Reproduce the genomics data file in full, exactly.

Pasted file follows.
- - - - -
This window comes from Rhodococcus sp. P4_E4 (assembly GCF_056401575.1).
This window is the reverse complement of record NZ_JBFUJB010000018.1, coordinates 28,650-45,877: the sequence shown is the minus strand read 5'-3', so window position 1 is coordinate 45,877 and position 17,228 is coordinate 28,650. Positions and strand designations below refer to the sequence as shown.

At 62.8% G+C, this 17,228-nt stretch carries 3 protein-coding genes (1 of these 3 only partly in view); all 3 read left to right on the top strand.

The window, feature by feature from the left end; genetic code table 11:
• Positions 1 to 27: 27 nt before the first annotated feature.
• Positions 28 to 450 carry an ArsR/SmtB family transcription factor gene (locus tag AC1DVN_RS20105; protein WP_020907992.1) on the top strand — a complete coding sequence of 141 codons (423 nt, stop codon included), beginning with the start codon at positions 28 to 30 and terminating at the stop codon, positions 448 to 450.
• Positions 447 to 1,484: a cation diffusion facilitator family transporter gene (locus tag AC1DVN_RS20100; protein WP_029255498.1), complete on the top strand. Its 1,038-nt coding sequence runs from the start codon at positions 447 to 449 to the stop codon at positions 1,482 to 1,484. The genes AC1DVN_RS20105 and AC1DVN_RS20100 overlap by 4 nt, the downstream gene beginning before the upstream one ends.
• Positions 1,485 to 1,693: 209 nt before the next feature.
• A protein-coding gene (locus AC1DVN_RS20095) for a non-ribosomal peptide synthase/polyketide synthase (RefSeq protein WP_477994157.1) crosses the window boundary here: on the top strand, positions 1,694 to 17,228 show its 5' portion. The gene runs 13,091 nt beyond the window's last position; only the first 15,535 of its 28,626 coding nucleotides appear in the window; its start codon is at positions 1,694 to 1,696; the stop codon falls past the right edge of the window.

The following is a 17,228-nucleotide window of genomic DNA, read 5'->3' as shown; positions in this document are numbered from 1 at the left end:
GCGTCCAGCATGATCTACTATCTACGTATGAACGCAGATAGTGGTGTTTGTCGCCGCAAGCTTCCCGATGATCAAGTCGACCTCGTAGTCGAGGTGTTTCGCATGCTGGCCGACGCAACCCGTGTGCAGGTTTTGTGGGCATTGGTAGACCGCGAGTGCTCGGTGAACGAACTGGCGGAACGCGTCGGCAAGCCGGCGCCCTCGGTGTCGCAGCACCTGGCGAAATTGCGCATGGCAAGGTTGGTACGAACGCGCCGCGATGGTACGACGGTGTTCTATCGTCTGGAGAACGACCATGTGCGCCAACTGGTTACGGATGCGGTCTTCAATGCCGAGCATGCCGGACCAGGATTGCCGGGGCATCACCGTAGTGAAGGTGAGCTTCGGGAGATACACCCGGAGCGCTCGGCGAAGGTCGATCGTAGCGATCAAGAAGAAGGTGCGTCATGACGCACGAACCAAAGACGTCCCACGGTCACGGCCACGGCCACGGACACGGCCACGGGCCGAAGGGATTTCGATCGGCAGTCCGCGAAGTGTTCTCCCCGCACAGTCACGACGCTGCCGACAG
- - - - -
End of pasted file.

This window comes from Rhodococcus sp. P4_E4 (assembly GCF_056401575.1).
This window is the reverse complement of record NZ_JBFUJB010000018.1, coordinates 28,650-45,877: the sequence shown is the minus strand read 5'-3', so window position 1 is coordinate 45,877 and position 17,228 is coordinate 28,650. Positions and strand designations below refer to the sequence as shown.

At 62.8% G+C, this 17,228-nt stretch carries 3 protein-coding genes (1 of these 3 only partly in view); all 3 read left to right on the top strand.

The window, feature by feature from the left end; genetic code table 11:
• Positions 1 to 27: 27 nt before the first annotated feature.
• Positions 28 to 450 carry an ArsR/SmtB family transcription factor gene (locus tag AC1DVN_RS20105; protein WP_020907992.1) on the top strand — a complete coding sequence of 141 codons (423 nt, stop codon included), beginning with the start codon at positions 28 to 30 and terminating at the stop codon, positions 448 to 450.
• Positions 447 to 1,484: a cation diffusion facilitator family transporter gene (locus tag AC1DVN_RS20100; protein WP_029255498.1), complete on the top strand. Its 1,038-nt coding sequence runs from the start codon at positions 447 to 449 to the stop codon at positions 1,482 to 1,484. The genes AC1DVN_RS20105 and AC1DVN_RS20100 overlap by 4 nt, the downstream gene beginning before the upstream one ends.
• Positions 1,485 to 1,693: 209 nt before the next feature.
• A protein-coding gene (locus AC1DVN_RS20095) for a non-ribosomal peptide synthase/polyketide synthase (RefSeq protein WP_477994157.1) crosses the window boundary here: on the top strand, positions 1,694 to 17,228 show its 5' portion. The gene runs 13,091 nt beyond the window's last position; only the first 15,535 of its 28,626 coding nucleotides appear in the window; its start codon is at positions 1,694 to 1,696; the stop codon falls past the right edge of the window.

The following is a 17,228-nucleotide window of genomic DNA, read 5'->3' as shown; positions in this document are numbered from 1 at the left end:
GCGTCCAGCATGATCTACTATCTACGTATGAACGCAGATAGTGGTGTTTGTCGCCGCAAGCTTCCCGATGATCAAGTCGACCTCGTAGTCGAGGTGTTTCGCATGCTGGCCGACGCAACCCGTGTGCAGGTTTTGTGGGCATTGGTAGACCGCGAGTGCTCGGTGAACGAACTGGCGGAACGCGTCGGCAAGCCGGCGCCCTCGGTGTCGCAGCACCTGGCGAAATTGCGCATGGCAAGGTTGGTACGAACGCGCCGCGATGGTACGACGGTGTTCTATCGTCTGGAGAACGACCATGTGCGCCAACTGGTTACGGATGCGGTCTTCAATGCCGAGCATGCCGGACCAGGATTGCCGGGGCATCACCGTAGTGAAGGTGAGCTTCGGGAGATACACCCGGAGCGCTCGGCGAAGGTCGATCGTAGCGATCAAGAAGAAGGTGCGTCATGACGCACGAACCAAAGACGTCCCACGGTCACGGCCACGGCCACGGACACGGCCACGGGCCGAAGGGATTTCGATCGGCAGTCCGCGAAGTGTTCTCCCCGCACAGTCACGACGCTGCCGACAG